Blame Game

Two weeks after Katrina, a little clarity is finally settling in about what went wrong in New Orleans between the feds, the state and the ...
by | September 12, 2005

Gov6_4 Two weeks after Katrina, a little clarity is finally settling in about what went wrong in New Orleans between the feds, the state and the locals. This Washington Post story is the best analysis I've seen yet. Long, but worth the read--if you want to get past the emotional outbursts, partisan sniping, and butt-covering that has characterized the spin cycle so far.

You might conclude from the Post's story that the only person who really does his job well was Max Mayfield, head of the National Hurricane Center. In the piece, Mayfield has the storm's track nailed more than two days in advance.

Louisiana Governor Kathleen Babineaux Blanco also emerges in a somewhat positive light. She declares a state of emergency on the Friday before the Monday that the storm hits. She seems to understand, perhaps better than Mayor Ray Nagin and President Bush, that this is the Big One. Her biggest fault may be that she's not specific enough in telling Bush how much federal help Louisiana needs. "We need everything you've got," she tells him. Perhaps she should have said, "We need 40,000 troops right now!"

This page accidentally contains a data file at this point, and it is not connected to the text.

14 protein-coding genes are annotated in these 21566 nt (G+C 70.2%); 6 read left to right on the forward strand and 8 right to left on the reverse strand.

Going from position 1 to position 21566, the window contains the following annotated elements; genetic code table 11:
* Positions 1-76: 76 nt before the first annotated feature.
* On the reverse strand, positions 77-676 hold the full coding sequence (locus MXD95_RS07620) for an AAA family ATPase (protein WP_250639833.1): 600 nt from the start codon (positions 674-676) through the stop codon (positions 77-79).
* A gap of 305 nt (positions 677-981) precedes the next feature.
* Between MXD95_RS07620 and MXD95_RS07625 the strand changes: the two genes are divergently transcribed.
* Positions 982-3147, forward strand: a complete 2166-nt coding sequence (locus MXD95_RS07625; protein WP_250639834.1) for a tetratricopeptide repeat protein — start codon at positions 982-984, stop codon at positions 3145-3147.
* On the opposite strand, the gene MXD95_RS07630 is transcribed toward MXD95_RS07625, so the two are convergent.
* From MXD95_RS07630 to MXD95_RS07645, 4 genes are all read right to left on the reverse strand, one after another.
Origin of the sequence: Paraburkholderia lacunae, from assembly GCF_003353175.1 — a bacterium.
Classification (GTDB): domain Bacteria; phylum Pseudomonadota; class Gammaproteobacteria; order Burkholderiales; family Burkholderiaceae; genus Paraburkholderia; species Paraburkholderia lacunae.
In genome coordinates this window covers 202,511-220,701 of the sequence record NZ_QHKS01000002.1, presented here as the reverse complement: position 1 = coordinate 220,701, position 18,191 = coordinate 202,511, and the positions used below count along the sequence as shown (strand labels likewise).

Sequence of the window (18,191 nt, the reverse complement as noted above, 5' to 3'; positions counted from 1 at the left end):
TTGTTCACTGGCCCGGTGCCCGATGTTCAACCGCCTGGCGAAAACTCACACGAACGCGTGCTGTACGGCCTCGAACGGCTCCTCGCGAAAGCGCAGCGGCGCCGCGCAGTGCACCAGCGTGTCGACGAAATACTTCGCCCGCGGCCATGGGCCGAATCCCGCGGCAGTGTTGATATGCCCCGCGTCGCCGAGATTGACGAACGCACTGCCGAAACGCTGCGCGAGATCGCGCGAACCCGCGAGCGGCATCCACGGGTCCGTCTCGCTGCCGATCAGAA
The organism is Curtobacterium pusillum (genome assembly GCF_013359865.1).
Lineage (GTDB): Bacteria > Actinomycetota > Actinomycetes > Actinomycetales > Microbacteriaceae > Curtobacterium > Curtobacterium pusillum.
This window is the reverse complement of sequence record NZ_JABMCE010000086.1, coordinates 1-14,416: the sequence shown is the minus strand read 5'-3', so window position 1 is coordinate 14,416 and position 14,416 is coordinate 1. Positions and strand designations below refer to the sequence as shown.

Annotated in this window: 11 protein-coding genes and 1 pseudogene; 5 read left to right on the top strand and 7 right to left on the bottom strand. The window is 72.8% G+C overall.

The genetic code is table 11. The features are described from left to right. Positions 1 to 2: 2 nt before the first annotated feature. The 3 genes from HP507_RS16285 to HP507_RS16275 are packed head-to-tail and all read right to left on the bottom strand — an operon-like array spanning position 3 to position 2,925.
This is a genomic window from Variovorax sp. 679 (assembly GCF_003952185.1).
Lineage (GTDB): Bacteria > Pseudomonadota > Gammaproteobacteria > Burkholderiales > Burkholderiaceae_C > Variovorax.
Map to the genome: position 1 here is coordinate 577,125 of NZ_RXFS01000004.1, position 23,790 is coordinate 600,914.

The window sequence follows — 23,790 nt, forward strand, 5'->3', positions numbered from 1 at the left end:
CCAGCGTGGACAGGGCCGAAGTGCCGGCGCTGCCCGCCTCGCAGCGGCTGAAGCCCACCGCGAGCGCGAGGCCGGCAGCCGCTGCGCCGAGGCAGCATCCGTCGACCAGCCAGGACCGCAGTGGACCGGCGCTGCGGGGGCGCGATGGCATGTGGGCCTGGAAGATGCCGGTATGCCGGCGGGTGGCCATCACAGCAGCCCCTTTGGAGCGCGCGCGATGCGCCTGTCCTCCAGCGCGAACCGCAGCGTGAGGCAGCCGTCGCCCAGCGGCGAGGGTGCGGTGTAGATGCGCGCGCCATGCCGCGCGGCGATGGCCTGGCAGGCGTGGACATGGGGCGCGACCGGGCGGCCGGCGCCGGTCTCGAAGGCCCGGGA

Nagin comes out looking bad. He doesn't implement a disaster plan that envisions busing people who don't have cars out of the city. City officials also turn down an offer from Amtrak to roll several hundred people out of town on a train that's moving equipment out before the storm.

Bush, too, comes off as ambivalent. Not just because of his vacation or the Air Force One flyover. As water pours through the levees, Bush gives a speech in Arizona, noting that he's just spoken to Homeland Security Chief Michael Chertoff -- about immigration. Good fuel for the argument that FEMA has no place in the Homeland Security bureaucracy.

It's probably still too early to get a truly clear picture of the bureaucratic bungling. The response to Katrina deserves an investigation by an independent commission along the lines of the 9/11 commission. It may be the only way to find out how federalism failed in New Orleans -- and where, perhaps, it succeeded in ways that we haven't heard about yet.